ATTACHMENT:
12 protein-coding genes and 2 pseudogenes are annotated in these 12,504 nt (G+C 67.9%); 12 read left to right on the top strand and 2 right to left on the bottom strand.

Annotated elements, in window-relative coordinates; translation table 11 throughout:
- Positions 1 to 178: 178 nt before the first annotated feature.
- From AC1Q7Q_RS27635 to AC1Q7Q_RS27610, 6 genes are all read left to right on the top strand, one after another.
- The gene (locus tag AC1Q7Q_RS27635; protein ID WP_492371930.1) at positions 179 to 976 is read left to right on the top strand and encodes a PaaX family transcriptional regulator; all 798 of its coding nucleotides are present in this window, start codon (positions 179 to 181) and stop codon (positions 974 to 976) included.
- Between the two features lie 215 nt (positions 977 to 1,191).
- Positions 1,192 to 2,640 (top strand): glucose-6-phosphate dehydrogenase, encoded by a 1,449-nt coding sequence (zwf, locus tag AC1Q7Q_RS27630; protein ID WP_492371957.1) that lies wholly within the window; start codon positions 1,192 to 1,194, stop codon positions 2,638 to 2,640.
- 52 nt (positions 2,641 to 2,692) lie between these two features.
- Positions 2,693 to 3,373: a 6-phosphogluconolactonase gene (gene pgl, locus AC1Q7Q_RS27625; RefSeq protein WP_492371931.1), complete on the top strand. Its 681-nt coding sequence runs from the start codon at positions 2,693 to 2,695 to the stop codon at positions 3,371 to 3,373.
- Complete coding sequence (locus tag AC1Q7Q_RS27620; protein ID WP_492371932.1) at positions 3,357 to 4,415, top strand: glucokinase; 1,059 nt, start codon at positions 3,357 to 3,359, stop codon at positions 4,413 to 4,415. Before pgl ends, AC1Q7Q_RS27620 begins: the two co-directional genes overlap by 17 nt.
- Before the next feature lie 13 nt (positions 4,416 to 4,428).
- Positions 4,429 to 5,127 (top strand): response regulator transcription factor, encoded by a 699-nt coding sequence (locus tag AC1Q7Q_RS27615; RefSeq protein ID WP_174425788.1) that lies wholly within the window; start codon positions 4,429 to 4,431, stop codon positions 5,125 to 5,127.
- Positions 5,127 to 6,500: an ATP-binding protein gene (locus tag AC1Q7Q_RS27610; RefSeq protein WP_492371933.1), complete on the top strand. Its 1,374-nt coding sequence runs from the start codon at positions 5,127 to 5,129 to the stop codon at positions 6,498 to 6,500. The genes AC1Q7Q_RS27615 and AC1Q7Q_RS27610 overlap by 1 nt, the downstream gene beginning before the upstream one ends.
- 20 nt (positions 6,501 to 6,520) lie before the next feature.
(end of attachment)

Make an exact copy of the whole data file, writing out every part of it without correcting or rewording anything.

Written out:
12 protein-coding genes and 2 pseudogenes are annotated in these 12,504 nt (G+C 67.9%); 12 read left to right on the top strand and 2 right to left on the bottom strand.

Annotated elements, in window-relative coordinates; translation table 11 throughout:
- Positions 1 to 178: 178 nt before the first annotated feature.
- From AC1Q7Q_RS27635 to AC1Q7Q_RS27610, 6 genes are all read left to right on the top strand, one after another.
- The gene (locus tag AC1Q7Q_RS27635; protein ID WP_492371930.1) at positions 179 to 976 is read left to right on the top strand and encodes a PaaX family transcriptional regulator; all 798 of its coding nucleotides are present in this window, start codon (positions 179 to 181) and stop codon (positions 974 to 976) included.
- Between the two features lie 215 nt (positions 977 to 1,191).
- Positions 1,192 to 2,640 (top strand): glucose-6-phosphate dehydrogenase, encoded by a 1,449-nt coding sequence (zwf, locus tag AC1Q7Q_RS27630; protein ID WP_492371957.1) that lies wholly within the window; start codon positions 1,192 to 1,194, stop codon positions 2,638 to 2,640.
- 52 nt (positions 2,641 to 2,692) lie between these two features.
- Positions 2,693 to 3,373: a 6-phosphogluconolactonase gene (gene pgl, locus AC1Q7Q_RS27625; RefSeq protein WP_492371931.1), complete on the top strand. Its 681-nt coding sequence runs from the start codon at positions 2,693 to 2,695 to the stop codon at positions 3,371 to 3,373.
- Complete coding sequence (locus tag AC1Q7Q_RS27620; protein ID WP_492371932.1) at positions 3,357 to 4,415, top strand: glucokinase; 1,059 nt, start codon at positions 3,357 to 3,359, stop codon at positions 4,413 to 4,415. Before pgl ends, AC1Q7Q_RS27620 begins: the two co-directional genes overlap by 17 nt.
- Before the next feature lie 13 nt (positions 4,416 to 4,428).
- Positions 4,429 to 5,127 (top strand): response regulator transcription factor, encoded by a 699-nt coding sequence (locus tag AC1Q7Q_RS27615; RefSeq protein ID WP_174425788.1) that lies wholly within the window; start codon positions 4,429 to 4,431, stop codon positions 5,125 to 5,127.
- Positions 5,127 to 6,500: an ATP-binding protein gene (locus tag AC1Q7Q_RS27610; RefSeq protein WP_492371933.1), complete on the top strand. Its 1,374-nt coding sequence runs from the start codon at positions 5,127 to 5,129 to the stop codon at positions 6,498 to 6,500. The genes AC1Q7Q_RS27615 and AC1Q7Q_RS27610 overlap by 1 nt, the downstream gene beginning before the upstream one ends.
- 20 nt (positions 6,501 to 6,520) lie before the next feature.